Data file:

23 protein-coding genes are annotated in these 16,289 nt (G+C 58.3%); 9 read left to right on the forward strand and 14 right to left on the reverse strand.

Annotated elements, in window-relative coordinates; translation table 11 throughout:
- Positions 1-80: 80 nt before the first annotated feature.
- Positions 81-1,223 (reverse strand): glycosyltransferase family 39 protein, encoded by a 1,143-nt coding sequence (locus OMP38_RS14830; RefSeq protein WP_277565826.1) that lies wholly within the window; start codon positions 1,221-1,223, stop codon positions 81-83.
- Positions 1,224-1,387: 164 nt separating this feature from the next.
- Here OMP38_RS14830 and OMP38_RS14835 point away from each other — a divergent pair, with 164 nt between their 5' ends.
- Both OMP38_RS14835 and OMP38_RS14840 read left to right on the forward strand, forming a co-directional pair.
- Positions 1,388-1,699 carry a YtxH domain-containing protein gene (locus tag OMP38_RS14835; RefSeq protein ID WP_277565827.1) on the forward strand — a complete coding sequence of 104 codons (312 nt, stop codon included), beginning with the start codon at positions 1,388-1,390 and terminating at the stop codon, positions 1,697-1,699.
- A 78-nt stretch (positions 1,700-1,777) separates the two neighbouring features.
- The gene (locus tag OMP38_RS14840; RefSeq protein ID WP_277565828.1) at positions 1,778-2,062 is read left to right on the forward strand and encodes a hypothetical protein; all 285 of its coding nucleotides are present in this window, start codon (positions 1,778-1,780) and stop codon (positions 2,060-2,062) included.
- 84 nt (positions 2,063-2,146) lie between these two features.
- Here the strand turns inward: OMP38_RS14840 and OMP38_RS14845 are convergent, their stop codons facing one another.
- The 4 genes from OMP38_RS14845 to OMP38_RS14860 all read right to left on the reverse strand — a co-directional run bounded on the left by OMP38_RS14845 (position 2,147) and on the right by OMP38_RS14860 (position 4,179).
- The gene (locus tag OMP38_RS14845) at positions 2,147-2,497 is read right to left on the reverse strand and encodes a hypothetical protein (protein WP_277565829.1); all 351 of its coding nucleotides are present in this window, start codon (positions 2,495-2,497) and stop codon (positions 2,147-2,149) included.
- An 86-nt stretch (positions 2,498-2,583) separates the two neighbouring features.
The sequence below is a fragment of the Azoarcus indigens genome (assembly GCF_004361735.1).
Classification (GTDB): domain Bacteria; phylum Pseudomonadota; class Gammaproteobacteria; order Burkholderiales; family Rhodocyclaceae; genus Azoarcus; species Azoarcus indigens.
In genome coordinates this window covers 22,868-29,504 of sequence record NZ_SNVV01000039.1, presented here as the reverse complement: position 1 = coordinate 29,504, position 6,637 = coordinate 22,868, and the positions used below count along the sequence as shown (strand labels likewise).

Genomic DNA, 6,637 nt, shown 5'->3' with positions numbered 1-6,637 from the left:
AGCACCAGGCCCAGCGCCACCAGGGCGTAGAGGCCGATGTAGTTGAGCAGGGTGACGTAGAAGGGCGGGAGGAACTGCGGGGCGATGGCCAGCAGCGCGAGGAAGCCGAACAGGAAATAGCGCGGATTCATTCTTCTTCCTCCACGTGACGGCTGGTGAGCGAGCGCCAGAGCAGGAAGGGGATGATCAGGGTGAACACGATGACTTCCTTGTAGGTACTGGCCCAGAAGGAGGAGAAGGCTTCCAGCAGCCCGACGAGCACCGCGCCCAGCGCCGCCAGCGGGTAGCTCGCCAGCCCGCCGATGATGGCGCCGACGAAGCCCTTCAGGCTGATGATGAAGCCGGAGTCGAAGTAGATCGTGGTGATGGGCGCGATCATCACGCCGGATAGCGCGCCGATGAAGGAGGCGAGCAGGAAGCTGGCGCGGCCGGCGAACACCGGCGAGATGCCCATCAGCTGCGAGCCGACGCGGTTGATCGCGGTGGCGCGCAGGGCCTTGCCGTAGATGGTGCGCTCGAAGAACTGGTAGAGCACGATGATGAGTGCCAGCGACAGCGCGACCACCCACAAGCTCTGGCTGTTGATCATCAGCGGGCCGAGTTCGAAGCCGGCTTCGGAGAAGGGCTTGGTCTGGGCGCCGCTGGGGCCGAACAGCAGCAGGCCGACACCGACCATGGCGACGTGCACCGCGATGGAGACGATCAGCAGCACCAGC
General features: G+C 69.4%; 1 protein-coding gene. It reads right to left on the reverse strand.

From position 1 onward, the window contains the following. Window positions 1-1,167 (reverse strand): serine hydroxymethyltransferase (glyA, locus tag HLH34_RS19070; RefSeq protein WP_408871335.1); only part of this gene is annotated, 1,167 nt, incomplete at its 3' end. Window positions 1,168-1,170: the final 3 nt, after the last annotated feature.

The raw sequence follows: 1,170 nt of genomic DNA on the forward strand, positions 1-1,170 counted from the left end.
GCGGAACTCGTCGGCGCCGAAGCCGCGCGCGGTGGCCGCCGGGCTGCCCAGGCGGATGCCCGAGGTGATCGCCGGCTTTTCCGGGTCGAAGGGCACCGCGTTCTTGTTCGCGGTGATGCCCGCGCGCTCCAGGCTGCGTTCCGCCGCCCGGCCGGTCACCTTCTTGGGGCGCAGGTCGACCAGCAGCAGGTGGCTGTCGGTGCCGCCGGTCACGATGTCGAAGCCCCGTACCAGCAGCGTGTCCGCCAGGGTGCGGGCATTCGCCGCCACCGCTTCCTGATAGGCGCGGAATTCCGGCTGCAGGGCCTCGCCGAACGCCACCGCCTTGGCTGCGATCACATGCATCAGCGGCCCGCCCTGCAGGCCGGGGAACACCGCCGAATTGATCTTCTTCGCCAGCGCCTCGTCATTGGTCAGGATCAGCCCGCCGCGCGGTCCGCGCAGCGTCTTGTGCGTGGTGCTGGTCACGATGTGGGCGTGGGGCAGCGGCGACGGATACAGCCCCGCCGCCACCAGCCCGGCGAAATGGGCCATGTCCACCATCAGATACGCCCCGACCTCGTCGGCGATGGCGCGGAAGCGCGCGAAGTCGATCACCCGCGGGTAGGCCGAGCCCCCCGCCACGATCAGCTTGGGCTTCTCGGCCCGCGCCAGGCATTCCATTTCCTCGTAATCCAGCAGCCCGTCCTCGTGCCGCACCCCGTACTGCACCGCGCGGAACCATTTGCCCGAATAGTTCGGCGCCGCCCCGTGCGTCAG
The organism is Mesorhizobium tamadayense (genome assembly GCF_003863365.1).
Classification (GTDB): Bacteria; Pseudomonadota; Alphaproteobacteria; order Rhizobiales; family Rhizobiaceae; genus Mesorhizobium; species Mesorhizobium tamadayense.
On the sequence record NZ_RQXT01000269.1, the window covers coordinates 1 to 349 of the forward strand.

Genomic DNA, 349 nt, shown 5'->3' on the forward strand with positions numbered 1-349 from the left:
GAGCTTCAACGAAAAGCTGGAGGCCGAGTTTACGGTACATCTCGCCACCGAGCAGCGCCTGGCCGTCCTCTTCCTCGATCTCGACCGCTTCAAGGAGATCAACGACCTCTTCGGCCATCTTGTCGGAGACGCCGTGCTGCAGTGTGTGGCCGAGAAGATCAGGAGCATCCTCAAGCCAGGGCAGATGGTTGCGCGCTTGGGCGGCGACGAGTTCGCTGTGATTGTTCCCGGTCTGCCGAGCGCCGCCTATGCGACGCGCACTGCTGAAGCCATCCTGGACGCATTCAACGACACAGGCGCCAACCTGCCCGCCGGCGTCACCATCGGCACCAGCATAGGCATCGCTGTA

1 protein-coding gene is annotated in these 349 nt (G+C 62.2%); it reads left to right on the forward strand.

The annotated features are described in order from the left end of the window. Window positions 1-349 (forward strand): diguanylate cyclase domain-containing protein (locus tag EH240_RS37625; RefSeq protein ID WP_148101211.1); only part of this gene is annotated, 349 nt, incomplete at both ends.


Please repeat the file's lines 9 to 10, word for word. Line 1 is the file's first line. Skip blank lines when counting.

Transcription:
- A 78-nt stretch (positions 1,700-1,777) separates the two neighbouring features.
- The gene (locus tag OMP38_RS14840; RefSeq protein ID WP_277565828.1) at positions 1,778-2,062 is read left to right on the forward strand and encodes a hypothetical protein; all 285 of its coding nucleotides are present in this window, start codon (positions 1,778-1,780) and stop codon (positions 2,060-2,062) included.